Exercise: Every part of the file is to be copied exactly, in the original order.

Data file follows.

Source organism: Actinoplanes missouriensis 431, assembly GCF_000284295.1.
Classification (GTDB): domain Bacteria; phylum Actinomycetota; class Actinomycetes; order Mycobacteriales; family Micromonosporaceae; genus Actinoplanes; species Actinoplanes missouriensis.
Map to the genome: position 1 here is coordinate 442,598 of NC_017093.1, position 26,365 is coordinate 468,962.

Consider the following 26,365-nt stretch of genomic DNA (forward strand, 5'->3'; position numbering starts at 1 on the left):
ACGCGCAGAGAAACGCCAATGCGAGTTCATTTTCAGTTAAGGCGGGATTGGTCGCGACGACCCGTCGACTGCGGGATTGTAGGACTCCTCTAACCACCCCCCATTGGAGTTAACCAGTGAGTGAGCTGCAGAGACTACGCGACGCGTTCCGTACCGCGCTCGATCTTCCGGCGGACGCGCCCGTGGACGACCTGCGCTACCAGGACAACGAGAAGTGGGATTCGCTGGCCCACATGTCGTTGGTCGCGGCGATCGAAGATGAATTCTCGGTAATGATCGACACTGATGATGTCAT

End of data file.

Source organism: Actinoplanes missouriensis 431, assembly GCF_000284295.1.
Classification (GTDB): domain Bacteria; phylum Actinomycetota; class Actinomycetes; order Mycobacteriales; family Micromonosporaceae; genus Actinoplanes; species Actinoplanes missouriensis.
Map to the genome: position 1 here is coordinate 442,598 of NC_017093.1, position 26,365 is coordinate 468,962.

Consider the following 26,365-nt stretch of genomic DNA (forward strand, 5'->3'; position numbering starts at 1 on the left):
ACGCGCAGAGAAACGCCAATGCGAGTTCATTTTCAGTTAAGGCGGGATTGGTCGCGACGACCCGTCGACTGCGGGATTGTAGGACTCCTCTAACCACCCCCCATTGGAGTTAACCAGTGAGTGAGCTGCAGAGACTACGCGACGCGTTCCGTACCGCGCTCGATCTTCCGGCGGACGCGCCCGTGGACGACCTGCGCTACCAGGACAACGAGAAGTGGGATTCGCTGGCCCACATGTCGTTGGTCGCGGCGATCGAAGATGAATTCTCGGTAATGATCGACACTGATGATGTCAT